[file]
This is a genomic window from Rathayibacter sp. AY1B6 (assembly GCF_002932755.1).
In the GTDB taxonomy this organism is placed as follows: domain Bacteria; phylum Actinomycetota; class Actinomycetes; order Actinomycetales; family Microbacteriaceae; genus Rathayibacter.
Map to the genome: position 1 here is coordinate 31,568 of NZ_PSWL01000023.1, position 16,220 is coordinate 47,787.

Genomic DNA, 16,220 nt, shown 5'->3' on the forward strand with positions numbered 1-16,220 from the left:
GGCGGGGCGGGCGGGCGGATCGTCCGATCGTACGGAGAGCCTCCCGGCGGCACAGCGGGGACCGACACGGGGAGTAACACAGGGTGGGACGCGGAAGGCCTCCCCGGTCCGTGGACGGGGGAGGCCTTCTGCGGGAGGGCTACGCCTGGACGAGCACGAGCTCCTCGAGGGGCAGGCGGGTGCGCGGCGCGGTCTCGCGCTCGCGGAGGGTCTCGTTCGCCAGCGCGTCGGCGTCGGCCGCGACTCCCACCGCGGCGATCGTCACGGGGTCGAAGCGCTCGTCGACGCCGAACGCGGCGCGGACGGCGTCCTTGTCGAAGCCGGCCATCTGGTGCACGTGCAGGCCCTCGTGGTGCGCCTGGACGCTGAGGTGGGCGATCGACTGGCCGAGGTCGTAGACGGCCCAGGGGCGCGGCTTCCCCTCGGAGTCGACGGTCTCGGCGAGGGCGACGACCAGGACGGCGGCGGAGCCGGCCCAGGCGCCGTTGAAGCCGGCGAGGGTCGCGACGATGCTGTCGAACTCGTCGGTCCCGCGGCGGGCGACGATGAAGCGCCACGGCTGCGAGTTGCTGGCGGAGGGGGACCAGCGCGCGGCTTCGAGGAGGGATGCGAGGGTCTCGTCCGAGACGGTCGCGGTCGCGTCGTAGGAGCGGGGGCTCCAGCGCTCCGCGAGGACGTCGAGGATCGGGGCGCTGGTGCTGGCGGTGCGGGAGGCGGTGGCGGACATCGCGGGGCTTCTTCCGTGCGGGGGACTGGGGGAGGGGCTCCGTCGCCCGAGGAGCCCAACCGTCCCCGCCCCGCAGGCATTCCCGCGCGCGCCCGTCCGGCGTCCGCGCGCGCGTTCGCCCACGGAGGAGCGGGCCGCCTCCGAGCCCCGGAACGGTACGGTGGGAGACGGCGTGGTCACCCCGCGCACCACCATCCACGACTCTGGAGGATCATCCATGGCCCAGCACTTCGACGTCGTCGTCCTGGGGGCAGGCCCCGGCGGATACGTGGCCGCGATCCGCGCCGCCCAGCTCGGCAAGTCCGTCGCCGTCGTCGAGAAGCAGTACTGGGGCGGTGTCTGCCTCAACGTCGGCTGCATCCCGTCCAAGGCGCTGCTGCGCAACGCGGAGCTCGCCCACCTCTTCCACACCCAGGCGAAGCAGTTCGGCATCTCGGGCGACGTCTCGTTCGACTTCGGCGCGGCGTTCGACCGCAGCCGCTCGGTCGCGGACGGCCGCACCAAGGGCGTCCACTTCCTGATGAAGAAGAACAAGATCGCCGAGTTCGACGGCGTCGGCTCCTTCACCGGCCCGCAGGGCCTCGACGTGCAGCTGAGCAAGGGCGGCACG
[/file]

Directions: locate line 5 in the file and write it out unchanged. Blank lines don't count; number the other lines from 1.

GGCGGGGCGGGCGGGCGGATCGTCCGATCGTACGGAGAGCCTCCCGGCGGCACAGCGGGGACCGACACGGGGAGTAACACAGGGTGGGACGCGGAAGGCCTCCCCGGTCCGTGGACGGGGGAGGCCTTCTGCGGGAGGGCTACGCCTGGACGAGCACGAGCTCCTCGAGGGGCAGGCGGGTGCGCGGCGCGGTCTCGCGCTCGCGGAGGGTCTCGTTCGCCAGCGCGTCGGCGTCGGCCGCGACTCCCACCGCGGCGATCGTCACGGGGTCGAAGCGCTCGTCGACGCCGAACGCGGCGCGGACGGCGTCCTTGTCGAAGCCGGCCATCTGGTGCACGTGCAGGCCCTCGTGGTGCGCCTGGACGCTGAGGTGGGCGATCGACTGGCCGAGGTCGTAGACGGCCCAGGGGCGCGGCTTCCCCTCGGAGTCGACGGTCTCGGCGAGGGCGACGACCAGGACGGCGGCGGAGCCGGCCCAGGCGCCGTTGAAGCCGGCGAGGGTCGCGACGATGCTGTCGAACTCGTCGGTCCCGCGGCGGGCGACGATGAAGCGCCACGGCTGCGAGTTGCTGGCGGAGGGGGACCAGCGCGCGGCTTCGAGGAGGGATGCGAGGGTCTCGTCCGAGACGGTCGCGGTCGCGTCGTAGGAGCGGGGGCTCCAGCGCTCCGCGAGGACGTCGAGGATCGGGGCGCTGGTGCTGGCGGTGCGGGAGGCGGTGGCGGACATCGCGGGGCTTCTTCCGTGCGGGGGACTGGGGGAGGGGCTCCGTCGCCCGAGGAGCCCAACCGTCCCCGCCCCGCAGGCATTCCCGCGCGCGCCCGTCCGGCGTCCGCGCGCGCGTTCGCCCACGGAGGAGCGGGCCGCCTCCGAGCCCCGGAACGGTACGGTGGGAGACGGCGTGGTCACCCCGCGCACCACCATCCACGACTCTGGAGGATCATCCATGGCCCAGCACTTCGACGTCGTCGTCCTGGGGGCAGGCCCCGGCGGATACGTGGCCGCGATCCGCGCCGCCCAGCTCGGCAAGTCCGTCGCCGTCGTCGAGAAGCAGTACTGGGGCGGTGTCTGCCTCAACGTCGGCTGCATCCCGTCCAAGGCGCTGCTGCGCAACGCGGAGCTCGCCCACCTCTTCCACACCCAGGCGAAGCAGTTCGGCATCTCGGGCGACGTCTCGTTCGACTTCGGCGCGGCGTTCGACCGCAGCCGCTCGGTCGCGGACGGCCGCACCAAGGGCGTCCACTTCCTGATGAAGAAGAACAAGATCGCCGAGTTCGACGGCGTCGGCTCCTTCACCGGCCCGCAGGGCCTCGACGTGCAGCTGAGCAAGGGCGGCACG